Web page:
Performative Visual Protest on Twitter: The Case of Hong Kong
On June 9, 2019, more than one million people took to the streets of Hong Kong to march in protest of the Extradition Bill. A few days later, upon Chief Executive Carrie Lam’s vow to push the bill forward, protests ramped up and riot police were deployed to control the crowds. Despite the eventual suspension of the bill, the people of Hong Kong, fueled by anti-Beijing sentiments, have charged full sprint into a bid for democracy. Months later, there are no signs of stopping. This paper will analyze in a broader sense how social movements are visually constructed on social media through performance, and in particular turn the focus onto the performative visual strategies employed by the Hong Kong protestors to frame narrative, and negotiate identity towards their intended audience on Twitter. On wide this thesis argues for an approach to analyzing social media protest through its performative visual constructions and rituals.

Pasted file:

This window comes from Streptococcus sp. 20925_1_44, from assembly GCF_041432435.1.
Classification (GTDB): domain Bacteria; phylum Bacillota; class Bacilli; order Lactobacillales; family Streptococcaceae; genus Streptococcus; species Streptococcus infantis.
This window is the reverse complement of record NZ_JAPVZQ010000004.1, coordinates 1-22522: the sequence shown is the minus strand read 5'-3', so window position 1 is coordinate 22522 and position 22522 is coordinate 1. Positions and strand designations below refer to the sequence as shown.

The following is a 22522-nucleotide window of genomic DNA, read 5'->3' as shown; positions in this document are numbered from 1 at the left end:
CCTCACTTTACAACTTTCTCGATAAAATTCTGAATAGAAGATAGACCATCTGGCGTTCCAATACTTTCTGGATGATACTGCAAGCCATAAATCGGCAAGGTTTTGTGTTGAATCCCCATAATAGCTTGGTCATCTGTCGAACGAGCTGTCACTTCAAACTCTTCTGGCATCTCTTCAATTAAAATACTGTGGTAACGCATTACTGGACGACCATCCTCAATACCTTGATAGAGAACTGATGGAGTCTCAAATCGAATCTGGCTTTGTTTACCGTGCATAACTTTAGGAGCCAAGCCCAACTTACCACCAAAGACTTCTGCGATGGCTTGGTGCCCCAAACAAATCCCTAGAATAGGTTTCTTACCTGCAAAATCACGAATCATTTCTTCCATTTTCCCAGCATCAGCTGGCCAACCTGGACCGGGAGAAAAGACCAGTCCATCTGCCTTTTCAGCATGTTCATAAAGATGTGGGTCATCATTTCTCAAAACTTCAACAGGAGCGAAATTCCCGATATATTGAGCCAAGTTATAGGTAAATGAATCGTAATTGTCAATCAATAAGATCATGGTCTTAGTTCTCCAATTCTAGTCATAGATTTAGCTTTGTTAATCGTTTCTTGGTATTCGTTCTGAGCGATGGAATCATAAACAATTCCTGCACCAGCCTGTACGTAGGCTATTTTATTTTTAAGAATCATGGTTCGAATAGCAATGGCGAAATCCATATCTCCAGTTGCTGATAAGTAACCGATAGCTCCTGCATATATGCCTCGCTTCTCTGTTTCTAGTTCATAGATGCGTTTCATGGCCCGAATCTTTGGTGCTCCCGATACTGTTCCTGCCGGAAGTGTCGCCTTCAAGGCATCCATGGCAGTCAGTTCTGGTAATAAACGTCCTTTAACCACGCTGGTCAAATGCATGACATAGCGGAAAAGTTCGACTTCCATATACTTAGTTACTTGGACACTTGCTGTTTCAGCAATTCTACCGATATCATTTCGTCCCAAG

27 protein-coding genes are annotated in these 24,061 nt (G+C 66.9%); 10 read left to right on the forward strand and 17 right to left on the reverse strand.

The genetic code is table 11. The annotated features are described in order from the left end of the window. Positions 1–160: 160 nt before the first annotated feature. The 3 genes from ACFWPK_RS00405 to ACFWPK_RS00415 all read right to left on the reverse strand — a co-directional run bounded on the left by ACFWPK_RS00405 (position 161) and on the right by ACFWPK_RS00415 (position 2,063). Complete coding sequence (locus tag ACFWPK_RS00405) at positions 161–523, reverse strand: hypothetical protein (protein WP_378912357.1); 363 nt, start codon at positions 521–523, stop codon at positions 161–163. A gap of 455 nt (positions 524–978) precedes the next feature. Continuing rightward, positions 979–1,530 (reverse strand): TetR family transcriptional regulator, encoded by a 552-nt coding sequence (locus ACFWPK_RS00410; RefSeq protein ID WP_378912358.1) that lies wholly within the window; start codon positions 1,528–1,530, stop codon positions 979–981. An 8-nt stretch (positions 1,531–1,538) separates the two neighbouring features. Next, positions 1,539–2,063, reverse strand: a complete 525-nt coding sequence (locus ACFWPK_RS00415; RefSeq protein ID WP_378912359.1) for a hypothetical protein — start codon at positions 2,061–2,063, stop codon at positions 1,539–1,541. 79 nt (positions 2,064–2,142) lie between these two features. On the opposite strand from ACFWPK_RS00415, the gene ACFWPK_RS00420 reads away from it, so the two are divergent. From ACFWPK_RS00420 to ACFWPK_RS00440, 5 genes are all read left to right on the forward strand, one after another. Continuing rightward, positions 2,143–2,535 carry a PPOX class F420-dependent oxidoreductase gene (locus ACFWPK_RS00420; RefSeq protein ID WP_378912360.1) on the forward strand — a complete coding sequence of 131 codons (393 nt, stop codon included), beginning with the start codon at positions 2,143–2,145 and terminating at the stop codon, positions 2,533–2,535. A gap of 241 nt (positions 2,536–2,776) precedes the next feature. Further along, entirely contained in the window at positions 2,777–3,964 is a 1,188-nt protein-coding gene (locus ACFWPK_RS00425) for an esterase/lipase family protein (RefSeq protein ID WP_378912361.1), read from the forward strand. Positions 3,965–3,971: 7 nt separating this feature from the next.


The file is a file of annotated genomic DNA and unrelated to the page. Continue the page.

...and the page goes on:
Advisors: Avery Johnson (FNAR), Roopa Vasudevan (COMM)